Speaking of the Train2Game students, some of them are already use to this kind of stress, having been part of events and conventions that have the participants create a game within 48 or 72 hours. I believe Train2Game students should try to attend at least one of these events as a way of building up experience and preparation for when it comes to creating their video game. That way they will be able to handle the more stressful moments of developing their game.
What do you think about this? Send me your comments below.

Want to read up on how Ruffian Games worked to the bone to develop Crackdown 2, click here - http://www.develop-online.net/news/34983/Ruffian-recounts-surviving-unhealthy-crunch-phase

Red Dead Redemption? More Like Red Dead Domination

Surely by now even the most secluded-hermit like gamer has heard of Red Dead Redemption. I’d even say that those who don’t usually take notice of video games have heard of Rockstar Games' latest hit. The hype behind it was huge, ever since screenshots behind it were unveiled years ago. From then on it got bigger as the video game journalists finally got to have a play test; they were impressed kept saying this was going to be one of the best games in 2010.

Come review time and those opinions did not change one bit. It gained favourable reviews from 1UP.com (A Grade), Computer and Video Games (9.5/10), Edge (9/10), IGN (9.7/10) and VideoGamer (10/10). Even media like The New York Times, who you wouldn’t normally associate games with, couldn’t help but be impressed by it, with writer Seth Schiesel saying: “In the more than 1,100 articles I have written for this newspaper since 1996, I have never before called anything a tour de force. Yet there is no more succinct and appropriate way to describe Red Dead Redemption."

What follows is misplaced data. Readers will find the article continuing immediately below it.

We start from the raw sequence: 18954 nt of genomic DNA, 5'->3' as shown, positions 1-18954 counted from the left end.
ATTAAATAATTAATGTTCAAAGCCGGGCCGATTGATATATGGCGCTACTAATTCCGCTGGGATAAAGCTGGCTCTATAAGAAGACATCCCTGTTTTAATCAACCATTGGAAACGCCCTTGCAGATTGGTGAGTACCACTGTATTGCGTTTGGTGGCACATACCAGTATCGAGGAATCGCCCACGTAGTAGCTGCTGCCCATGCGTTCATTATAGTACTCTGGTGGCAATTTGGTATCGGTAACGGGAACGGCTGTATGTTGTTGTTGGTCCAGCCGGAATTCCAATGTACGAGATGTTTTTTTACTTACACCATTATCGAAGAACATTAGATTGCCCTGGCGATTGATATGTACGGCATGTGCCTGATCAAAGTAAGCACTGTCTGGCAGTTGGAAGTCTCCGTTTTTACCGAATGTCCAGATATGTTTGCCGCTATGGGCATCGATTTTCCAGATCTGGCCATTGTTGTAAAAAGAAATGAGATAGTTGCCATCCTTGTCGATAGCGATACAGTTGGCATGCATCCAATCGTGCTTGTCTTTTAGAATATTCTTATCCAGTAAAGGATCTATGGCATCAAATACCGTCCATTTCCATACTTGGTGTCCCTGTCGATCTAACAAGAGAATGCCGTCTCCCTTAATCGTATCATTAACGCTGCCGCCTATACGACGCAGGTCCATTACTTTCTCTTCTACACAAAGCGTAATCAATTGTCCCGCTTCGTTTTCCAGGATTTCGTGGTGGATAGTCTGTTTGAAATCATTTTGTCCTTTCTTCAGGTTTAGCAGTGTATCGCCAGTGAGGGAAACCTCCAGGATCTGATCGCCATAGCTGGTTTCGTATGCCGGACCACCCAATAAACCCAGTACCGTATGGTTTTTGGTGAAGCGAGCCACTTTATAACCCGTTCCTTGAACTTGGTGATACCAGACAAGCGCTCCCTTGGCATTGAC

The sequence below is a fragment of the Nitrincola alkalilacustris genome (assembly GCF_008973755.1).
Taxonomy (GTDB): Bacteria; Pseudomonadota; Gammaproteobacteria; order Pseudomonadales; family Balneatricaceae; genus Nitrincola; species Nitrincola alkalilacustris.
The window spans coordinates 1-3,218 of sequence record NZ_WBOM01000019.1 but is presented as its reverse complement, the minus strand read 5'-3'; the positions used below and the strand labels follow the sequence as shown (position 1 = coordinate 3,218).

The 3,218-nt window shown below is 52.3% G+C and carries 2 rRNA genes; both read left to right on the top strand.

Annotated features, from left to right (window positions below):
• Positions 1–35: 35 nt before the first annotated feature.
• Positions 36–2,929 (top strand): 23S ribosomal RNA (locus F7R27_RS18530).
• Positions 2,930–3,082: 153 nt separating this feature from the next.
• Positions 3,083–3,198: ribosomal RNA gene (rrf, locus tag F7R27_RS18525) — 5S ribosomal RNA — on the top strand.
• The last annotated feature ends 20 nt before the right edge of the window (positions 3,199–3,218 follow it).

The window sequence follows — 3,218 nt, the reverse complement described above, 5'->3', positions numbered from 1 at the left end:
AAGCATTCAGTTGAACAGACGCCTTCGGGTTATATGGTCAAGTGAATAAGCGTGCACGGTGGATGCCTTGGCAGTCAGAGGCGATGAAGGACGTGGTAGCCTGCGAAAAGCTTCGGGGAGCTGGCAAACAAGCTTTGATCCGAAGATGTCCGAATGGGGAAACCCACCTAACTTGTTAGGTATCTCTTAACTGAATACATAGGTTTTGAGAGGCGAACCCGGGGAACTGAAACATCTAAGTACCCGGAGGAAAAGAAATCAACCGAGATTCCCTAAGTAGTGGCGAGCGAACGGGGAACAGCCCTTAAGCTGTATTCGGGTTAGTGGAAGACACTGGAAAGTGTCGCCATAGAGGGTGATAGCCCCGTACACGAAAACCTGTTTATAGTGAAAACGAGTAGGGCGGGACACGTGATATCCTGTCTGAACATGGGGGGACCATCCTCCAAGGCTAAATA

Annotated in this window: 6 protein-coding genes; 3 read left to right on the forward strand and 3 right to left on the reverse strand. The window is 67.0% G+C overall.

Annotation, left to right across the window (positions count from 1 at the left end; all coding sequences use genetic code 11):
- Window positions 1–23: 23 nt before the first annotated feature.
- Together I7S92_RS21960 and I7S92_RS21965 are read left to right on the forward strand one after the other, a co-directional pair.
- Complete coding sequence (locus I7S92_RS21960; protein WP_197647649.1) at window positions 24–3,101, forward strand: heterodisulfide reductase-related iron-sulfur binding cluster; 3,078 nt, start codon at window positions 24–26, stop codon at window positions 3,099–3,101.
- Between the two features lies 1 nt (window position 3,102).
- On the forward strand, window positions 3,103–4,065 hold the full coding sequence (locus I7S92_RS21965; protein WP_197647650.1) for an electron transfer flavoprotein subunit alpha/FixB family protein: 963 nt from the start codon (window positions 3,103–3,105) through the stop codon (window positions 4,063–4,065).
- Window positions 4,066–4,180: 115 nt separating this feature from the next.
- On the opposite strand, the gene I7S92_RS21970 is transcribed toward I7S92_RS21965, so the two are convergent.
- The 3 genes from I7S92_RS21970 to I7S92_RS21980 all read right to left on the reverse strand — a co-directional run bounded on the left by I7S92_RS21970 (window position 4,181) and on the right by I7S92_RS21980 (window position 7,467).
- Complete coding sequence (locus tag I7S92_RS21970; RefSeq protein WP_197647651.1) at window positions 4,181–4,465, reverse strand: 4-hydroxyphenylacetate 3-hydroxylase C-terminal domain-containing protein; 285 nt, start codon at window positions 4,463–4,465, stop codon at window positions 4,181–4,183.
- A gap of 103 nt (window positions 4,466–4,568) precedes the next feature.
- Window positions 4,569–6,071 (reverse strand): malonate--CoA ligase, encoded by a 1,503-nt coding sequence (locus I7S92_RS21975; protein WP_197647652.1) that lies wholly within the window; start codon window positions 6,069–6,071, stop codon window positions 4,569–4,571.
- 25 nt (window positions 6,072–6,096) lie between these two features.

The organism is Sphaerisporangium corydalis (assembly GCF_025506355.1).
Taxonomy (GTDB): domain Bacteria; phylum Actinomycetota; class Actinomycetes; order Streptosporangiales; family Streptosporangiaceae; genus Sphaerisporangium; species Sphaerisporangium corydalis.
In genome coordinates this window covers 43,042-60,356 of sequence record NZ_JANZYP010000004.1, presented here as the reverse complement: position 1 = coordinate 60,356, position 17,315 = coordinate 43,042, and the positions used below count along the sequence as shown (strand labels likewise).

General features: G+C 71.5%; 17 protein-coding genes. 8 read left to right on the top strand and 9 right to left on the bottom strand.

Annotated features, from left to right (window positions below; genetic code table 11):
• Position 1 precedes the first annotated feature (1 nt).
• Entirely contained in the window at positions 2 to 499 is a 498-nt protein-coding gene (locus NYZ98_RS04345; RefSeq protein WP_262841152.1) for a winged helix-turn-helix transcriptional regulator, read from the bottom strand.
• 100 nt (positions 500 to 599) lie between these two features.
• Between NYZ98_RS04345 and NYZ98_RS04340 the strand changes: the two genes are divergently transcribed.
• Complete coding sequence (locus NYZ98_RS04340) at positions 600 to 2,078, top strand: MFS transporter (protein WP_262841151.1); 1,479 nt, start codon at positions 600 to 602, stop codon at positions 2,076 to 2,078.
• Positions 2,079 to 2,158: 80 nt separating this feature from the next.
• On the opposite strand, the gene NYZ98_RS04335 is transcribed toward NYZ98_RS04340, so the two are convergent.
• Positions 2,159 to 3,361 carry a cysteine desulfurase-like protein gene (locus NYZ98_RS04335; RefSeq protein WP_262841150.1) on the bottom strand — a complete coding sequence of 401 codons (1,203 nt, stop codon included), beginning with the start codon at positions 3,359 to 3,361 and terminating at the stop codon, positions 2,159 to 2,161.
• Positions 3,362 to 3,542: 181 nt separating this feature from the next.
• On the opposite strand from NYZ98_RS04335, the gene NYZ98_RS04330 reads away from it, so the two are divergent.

But would the consumers fall in love with the game the same way the critics did? The fact that the revenue sales manage to generate £10 million within two days sounds like consumers couldn’t wait for this game. Hell, Danny and I are still waiting for it to be restocked so we can experience the game for ourselves.

Rockstar’s current momentum makes it look like a company that Train2Game students should try and work for. Not only is the studio reaching its potential and growing bigger, but they also seem to be having a lot of fun, which can help productivity if harnessed correctly.

It’s quite amazing that a wild west game did this well in Europe, especially when you take into account that Redemption is a spiritual sequel to Red Dead Revolver, which is a) not a sandbox game and b) not remembered much (though it’s a fun game).

There are two main reasons why Redemption did so well. The first one is that review scores may have helped consumers decide on their next big purchase (check out MCV’s news story ‘Reviews ‘more important than price’ to see how consumers value reviews over pricing).

The second reason – and something Train2Game students will have to take on board – is branding.

You could say that video game studios can potentially become recognised “brands” through successful hype/marketing and providing games with good quality; Capcom did it with Street Fighter 2, Mega Man and Resident Evil and Square Enix did with Final Fantasy.

Rockstar is well known thanks to Grand Theft Auto. Sure it’s made other games before and since the first one, but it is the series that has established Rockstar. Because of that, consumers feel assured in buying a game that has Rockstar’s label attached to it. Other studios such as Nintendo, EA and Activision are also the video games equivalent of popular brands.

Perhaps the best indie examples are The Behemoth, with Alien Hominid and Castle Crashers helping them become very popular, especially thanks to Castle Crashers taking advantage of online play, Introversion Software who’s three games (Uplink, Darwinia and DEFCON) gained them critical indie acclaim, Jagex, responsible for the British-developed (and very popular) MMO Runescape, Q-games who made the loved PixelJunk series and thatgamecompany who are responsible for some of the most innovative indie games (flOw, Cloud and Flower).